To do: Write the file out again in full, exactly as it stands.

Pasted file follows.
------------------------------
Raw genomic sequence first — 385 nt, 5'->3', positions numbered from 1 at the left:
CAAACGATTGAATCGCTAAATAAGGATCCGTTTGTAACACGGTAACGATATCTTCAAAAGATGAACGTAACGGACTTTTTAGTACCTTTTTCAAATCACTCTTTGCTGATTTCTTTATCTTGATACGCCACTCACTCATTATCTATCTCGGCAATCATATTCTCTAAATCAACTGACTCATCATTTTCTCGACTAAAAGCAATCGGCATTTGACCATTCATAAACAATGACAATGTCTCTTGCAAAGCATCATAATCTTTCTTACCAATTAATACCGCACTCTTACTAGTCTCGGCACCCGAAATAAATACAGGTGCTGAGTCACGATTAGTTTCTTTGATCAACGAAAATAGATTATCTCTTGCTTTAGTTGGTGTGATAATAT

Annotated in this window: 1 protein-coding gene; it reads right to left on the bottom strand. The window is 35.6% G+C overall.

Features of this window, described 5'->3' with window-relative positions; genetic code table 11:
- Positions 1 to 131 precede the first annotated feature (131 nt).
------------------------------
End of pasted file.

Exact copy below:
Raw genomic sequence first — 385 nt, 5'->3', positions numbered from 1 at the left:
CAAACGATTGAATCGCTAAATAAGGATCCGTTTGTAACACGGTAACGATATCTTCAAAAGATGAACGTAACGGACTTTTTAGTACCTTTTTCAAATCACTCTTTGCTGATTTCTTTATCTTGATACGCCACTCACTCATTATCTATCTCGGCAATCATATTCTCTAAATCAACTGACTCATCATTTTCTCGACTAAAAGCAATCGGCATTTGACCATTCATAAACAATGACAATGTCTCTTGCAAAGCATCATAATCTTTCTTACCAATTAATACCGCACTCTTACTAGTCTCGGCACCCGAAATAAATACAGGTGCTGAGTCACGATTAGTTTCTTTGATCAACGAAAATAGATTATCTCTTGCTTTAGTTGGTGTGATAATAT

Annotated in this window: 1 protein-coding gene; it reads right to left on the bottom strand. The window is 35.6% G+C overall.

Features of this window, described 5'->3' with window-relative positions; genetic code table 11:
- Positions 1 to 131 precede the first annotated feature (131 nt).